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Lower Carbs in Rice vs. Pasta

author image Jill Corleone, RDN, LD
Jill Corleone is a registered dietitian and health coach who has been writing and lecturing on diet and health for more than 15 years. Her work has been featured on the Huffington Post, Diabetes Self-Management and in the book "Noninvasive Mechanical Ventilation," edited by John R. Bach, M.D. Corleone holds a Bachelor of Science in nutrition.
Lower Carbs in Rice vs. Pasta
If you're cutting carbs, whole-wheat pasta makes a better choice than rice, whether brown or white. Photo Credit Indigo-stock/iStock/Getty Images

Rice and pasta are a tough fit on a low-carb diet, especially during the induction phase when you're limited to about 20 grams of carbs a day. While pasta is lower in carbs than rice, you may be able to make either high-carb item a part of your low-carb diet with a little planning and menu adjustment.

Carbs in Rice Vs. Pasta

When counting carbs on a low-carb diet, many plans use "net carbs," a term that refers to the digestible carbs, or carbs that affect blood sugar. The number is calculated by subtracting grams of fiber from total carbs. Net carbs affect the carb content in rice and pasta, especially when comparing whole-grain varieties to refined.

A cup of cooked regular spaghetti has 43 grams of carbs and 3 grams of fiber, while the same serving of whole-wheat spaghetti has 37 grams of carbs and 6 grams of fiber. That means regular spaghetti has 40 grams of net carbs and whole-wheat 31 grams.

A cup of white rice has 45 grams of carbs and 1 gram of fiber, while brown rice has 45 grams of carbs and 4 grams of fiber -- 44 grams of net carbs in white rice and 31 grams in brown rice.

When It's OK to Eat Rice and Pasta

Most commercial plans say no to high-carb foods like rice and pasta during the early stages of the diet. Instead, it's encouraged that you get most of your carbs from nutrient-rich low-carb veggies such as spinach, lettuce and kale.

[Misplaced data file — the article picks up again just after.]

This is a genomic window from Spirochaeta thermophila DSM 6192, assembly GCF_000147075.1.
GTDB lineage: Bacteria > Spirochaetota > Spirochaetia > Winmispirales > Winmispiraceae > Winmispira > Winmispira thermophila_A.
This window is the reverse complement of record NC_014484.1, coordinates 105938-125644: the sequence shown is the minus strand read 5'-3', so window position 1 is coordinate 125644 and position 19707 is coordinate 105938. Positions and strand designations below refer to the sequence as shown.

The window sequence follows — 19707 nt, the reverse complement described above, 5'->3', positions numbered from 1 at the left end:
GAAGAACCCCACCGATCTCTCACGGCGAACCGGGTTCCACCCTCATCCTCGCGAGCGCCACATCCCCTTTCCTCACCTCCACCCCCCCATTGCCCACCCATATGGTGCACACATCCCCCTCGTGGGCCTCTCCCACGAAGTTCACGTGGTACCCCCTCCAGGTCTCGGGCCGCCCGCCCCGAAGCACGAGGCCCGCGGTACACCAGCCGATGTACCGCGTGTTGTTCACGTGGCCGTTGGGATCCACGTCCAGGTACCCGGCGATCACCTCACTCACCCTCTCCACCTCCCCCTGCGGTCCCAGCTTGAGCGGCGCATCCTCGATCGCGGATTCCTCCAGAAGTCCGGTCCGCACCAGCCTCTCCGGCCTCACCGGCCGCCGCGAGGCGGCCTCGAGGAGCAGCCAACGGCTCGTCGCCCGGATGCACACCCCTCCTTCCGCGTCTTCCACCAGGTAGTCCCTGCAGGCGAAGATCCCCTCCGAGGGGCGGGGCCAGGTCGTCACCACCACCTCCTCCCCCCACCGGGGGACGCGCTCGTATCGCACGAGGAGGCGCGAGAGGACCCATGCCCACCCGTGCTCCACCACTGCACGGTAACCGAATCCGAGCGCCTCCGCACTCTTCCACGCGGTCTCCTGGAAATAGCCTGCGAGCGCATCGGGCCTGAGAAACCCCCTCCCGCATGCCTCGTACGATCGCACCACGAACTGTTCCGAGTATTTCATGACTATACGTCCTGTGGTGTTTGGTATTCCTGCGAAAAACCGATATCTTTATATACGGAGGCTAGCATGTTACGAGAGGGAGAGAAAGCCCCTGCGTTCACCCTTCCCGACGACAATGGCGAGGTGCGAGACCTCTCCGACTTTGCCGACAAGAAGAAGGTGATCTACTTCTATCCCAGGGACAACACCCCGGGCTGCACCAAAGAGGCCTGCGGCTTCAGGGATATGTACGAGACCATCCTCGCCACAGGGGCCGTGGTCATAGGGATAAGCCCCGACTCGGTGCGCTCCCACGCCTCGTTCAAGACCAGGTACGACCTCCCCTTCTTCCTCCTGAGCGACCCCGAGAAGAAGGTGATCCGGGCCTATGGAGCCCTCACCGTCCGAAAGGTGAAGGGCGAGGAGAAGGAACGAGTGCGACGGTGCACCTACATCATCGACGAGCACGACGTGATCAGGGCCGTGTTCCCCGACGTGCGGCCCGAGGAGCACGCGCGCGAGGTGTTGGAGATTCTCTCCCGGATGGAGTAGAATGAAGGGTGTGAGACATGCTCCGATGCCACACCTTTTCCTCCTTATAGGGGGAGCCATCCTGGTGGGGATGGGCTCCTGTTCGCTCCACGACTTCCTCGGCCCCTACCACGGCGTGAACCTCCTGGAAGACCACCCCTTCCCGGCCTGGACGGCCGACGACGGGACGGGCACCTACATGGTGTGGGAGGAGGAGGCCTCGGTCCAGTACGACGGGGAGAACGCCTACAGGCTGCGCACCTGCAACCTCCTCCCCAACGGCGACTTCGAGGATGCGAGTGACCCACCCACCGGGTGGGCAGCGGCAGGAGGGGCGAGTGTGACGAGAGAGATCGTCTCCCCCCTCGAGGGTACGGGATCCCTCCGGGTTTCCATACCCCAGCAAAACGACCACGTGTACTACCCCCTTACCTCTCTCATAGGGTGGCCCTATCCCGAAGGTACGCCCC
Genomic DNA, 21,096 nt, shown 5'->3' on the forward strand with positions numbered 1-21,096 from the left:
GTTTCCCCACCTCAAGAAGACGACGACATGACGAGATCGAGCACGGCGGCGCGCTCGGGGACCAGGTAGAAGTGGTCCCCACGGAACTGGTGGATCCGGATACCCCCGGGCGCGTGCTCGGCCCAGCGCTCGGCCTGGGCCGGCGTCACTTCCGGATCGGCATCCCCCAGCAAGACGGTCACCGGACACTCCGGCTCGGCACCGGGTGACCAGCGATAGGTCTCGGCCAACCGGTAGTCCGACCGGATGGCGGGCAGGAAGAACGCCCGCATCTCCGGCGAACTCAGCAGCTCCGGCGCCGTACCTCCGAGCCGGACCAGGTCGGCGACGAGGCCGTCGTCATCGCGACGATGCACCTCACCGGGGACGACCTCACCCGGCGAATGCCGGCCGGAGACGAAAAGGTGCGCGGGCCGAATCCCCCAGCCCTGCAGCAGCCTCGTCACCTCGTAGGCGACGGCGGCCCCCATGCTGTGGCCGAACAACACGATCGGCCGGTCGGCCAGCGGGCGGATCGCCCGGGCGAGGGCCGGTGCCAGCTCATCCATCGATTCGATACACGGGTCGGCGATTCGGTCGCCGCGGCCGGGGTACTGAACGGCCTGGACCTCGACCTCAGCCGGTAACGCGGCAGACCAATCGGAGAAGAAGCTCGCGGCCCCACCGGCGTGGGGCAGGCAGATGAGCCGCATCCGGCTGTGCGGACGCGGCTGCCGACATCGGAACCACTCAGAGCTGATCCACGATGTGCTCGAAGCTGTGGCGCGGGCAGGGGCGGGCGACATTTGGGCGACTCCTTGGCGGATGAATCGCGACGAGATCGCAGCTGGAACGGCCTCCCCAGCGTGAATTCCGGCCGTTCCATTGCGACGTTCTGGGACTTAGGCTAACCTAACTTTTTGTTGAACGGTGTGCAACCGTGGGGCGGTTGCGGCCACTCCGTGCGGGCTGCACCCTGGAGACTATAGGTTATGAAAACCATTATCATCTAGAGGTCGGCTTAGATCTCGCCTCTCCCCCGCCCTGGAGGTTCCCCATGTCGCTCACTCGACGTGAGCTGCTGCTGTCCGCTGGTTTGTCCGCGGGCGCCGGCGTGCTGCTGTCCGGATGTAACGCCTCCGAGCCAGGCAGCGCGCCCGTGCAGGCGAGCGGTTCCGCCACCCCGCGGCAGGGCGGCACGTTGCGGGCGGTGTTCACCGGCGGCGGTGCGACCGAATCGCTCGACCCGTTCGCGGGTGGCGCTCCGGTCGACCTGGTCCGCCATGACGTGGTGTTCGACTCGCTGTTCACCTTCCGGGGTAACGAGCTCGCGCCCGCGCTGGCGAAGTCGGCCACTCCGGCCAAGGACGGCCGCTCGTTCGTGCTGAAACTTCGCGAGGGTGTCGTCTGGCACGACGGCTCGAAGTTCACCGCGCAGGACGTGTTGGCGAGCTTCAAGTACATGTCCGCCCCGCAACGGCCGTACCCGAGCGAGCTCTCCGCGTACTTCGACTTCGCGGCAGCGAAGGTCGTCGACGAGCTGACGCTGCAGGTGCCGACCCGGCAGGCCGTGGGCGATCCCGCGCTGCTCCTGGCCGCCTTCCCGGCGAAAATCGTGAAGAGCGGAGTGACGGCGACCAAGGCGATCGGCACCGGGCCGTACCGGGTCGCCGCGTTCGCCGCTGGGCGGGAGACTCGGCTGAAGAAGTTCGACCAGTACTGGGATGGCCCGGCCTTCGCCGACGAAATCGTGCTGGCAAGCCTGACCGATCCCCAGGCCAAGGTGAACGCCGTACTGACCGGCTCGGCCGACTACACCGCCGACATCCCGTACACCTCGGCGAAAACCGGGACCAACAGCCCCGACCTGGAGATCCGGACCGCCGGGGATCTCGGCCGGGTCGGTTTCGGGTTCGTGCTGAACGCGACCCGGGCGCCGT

When you get to add rice and pasta back depends on the plan. For example, Atkins 20, which is the traditional low-carb diet, says to wait until you're in the maintenance phase before eating rice and pasta, and it should be whole-wheat pasta and brown rice. Atkins 40, which is a more liberal low-carb diet geared toward people who don't need to lose as much weight, says it's OK to eat these high-carb foods at the start, as long as you keep portion size to 1/4 cup of brown rice and 1/3 cup of whole-wheat pasta. The South Beach Diet allows brown rice and whole-wheat pasta during the second phase of the weight-loss program, with serving sizes of 1/2 cup of each.

Rice and Pasta on Your Low-Carb Diet

No matter when you're allowed to eat rice and pasta on your low-carb diet, all those carbs still count. To keep things under control, stick with the whole-grain versions and use measuring cups to control portions and carbs. Add meats and low-carb veggies to your brown rice and pasta dishes to create a more satisfying meal. For example, toss together whole-wheat pasta with cooked broccoli, cauliflower, onions and shrimp, and then sprinkle with Parmesan cheese for a filling low-carb meal. Or stir-fry cooked brown rice with bok choy, mung bean sprouts, snow peas and tofu.

Low-Carb Alternatives to Rice and Pasta

Whether you're in the early stages of your low-carb diet or you'd rather save your carbs for other foods, there are low-carb alternatives to your usual rice and pasta. In the refrigerated section of your grocery store, you may be able to find shirataki rice or noodles, which are made from the root of the konjac plant. A serving of either the rice or noodles has 1 gram of net carbs or less. Serve as you would your usual rice or pasta.

If you're having trouble finding these low-carb products, you can make low-carb "rice" out of the florets of fresh cauliflower or "spaghetti" by cutting zucchini or yellow squash into thin strips. A 1/2-cup serving of either veggie cooked has 2 grams of net carbs.

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